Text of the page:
Realigning contract incentives for the non-competitive environment of the US shipbuilding industry
Author(s)Alvarran, Dominic T. (Dominic Thomas)
Massachusetts Institute of Technology. Department of Mechanical Engineering.
Olivier L. de Weck and Mark W. Thomas.
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It is suspected that the lack of commercial shipbuilding available in the US resulting in the consolidation of the US shipbuilding industry as a whole limits the negotiating capacity for the US Navy and promotes suboptimal contracts that continuously produce major cost and production time overruns. Several incentives and contracting strategies are explored to better incentivize, through formal and informal means, the best value for the Navy in the production of large ships. These methods mainly include a sharper focus within the contracts on the scale and alignment of incentives. Some incentives in use in current contracts were found to be counterproductive to the goals of reduced cost, timeliness, and quality because of the disproportionate scaling of one goal's incentive over the others. Once the share-line incentive is lost as in the LPD 17 program, there is much less of a need for the shipbuilder to control costs. Also, a redirection of resources spent on smaller incentives in order to increase larger incentives such as larger order quantities is suggested. These improvements, however, might only lead to a marginal effect in contract efficiency at best. In order to produce a larger effect, the competitive base in the shipbuilding industry must be increased. This increase in the competitive base is possible through a large capital investment into an existing tier 2 shipyard in order to increase its production capabilities to the level of a tier 1 shipyard.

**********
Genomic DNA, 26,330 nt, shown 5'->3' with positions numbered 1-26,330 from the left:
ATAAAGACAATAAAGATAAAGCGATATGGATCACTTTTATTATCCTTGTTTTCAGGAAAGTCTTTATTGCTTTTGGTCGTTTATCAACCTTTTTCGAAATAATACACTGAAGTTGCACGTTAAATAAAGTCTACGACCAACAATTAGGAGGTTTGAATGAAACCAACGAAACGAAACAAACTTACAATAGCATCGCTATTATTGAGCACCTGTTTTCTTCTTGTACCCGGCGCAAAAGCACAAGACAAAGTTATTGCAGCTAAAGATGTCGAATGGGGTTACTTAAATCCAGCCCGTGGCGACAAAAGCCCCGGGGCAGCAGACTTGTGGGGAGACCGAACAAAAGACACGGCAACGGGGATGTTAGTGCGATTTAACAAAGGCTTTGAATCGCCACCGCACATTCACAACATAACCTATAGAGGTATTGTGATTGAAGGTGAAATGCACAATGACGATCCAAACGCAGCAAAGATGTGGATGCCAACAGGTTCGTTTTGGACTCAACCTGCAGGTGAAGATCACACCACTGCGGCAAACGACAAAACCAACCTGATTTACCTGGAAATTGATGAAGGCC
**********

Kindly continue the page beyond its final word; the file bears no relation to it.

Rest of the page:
Thesis (Nav. E.)--Massachusetts Institute of Technology, Dept. of Mechanical Engineering, 2013."June 2013." Cataloged from PDF version of thesis.Includes bibliographical references (p. 79-81).
DepartmentMassachusetts Institute of Technology. Department of Mechanical Engineering.; Massachusetts Institute of Technology. Department of Mechanical Engineering
Massachusetts Institute of Technology